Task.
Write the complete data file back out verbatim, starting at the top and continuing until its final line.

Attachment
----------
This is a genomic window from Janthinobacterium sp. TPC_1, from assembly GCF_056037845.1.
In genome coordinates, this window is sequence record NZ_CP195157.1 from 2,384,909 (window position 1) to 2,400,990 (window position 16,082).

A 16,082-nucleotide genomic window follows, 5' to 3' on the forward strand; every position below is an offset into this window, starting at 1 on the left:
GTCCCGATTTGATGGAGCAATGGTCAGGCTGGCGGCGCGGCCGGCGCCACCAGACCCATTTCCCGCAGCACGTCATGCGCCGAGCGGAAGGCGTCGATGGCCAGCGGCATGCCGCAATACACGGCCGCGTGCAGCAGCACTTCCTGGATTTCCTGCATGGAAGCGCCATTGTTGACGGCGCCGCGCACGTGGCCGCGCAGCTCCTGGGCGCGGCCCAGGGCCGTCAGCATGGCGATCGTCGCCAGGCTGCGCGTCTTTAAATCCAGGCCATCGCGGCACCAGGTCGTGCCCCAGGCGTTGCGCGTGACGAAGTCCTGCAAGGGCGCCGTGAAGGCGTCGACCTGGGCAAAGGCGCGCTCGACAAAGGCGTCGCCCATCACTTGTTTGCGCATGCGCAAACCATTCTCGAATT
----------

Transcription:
This is a genomic window from Janthinobacterium sp. TPC_1, from assembly GCF_056037845.1.
In genome coordinates, this window is sequence record NZ_CP195157.1 from 2,384,909 (window position 1) to 2,400,990 (window position 16,082).

A 16,082-nucleotide genomic window follows, 5' to 3' on the forward strand; every position below is an offset into this window, starting at 1 on the left:
GTCCCGATTTGATGGAGCAATGGTCAGGCTGGCGGCGCGGCCGGCGCCACCAGACCCATTTCCCGCAGCACGTCATGCGCCGAGCGGAAGGCGTCGATGGCCAGCGGCATGCCGCAATACACGGCCGCGTGCAGCAGCACTTCCTGGATTTCCTGCATGGAAGCGCCATTGTTGACGGCGCCGCGCACGTGGCCGCGCAGCTCCTGGGCGCGGCCCAGGGCCGTCAGCATGGCGATCGTCGCCAGGCTGCGCGTCTTTAAATCCAGGCCATCGCGGCACCAGGTCGTGCCCCAGGCGTTGCGCGTGACGAAGTCCTGCAAGGGCGCCGTGAAGGCGTCGACCTGGGCAAAGGCGCGCTCGACAAAGGCGTCGCCCATCACTTGTTTGCGCATGCGCAAACCATTCTCGAATT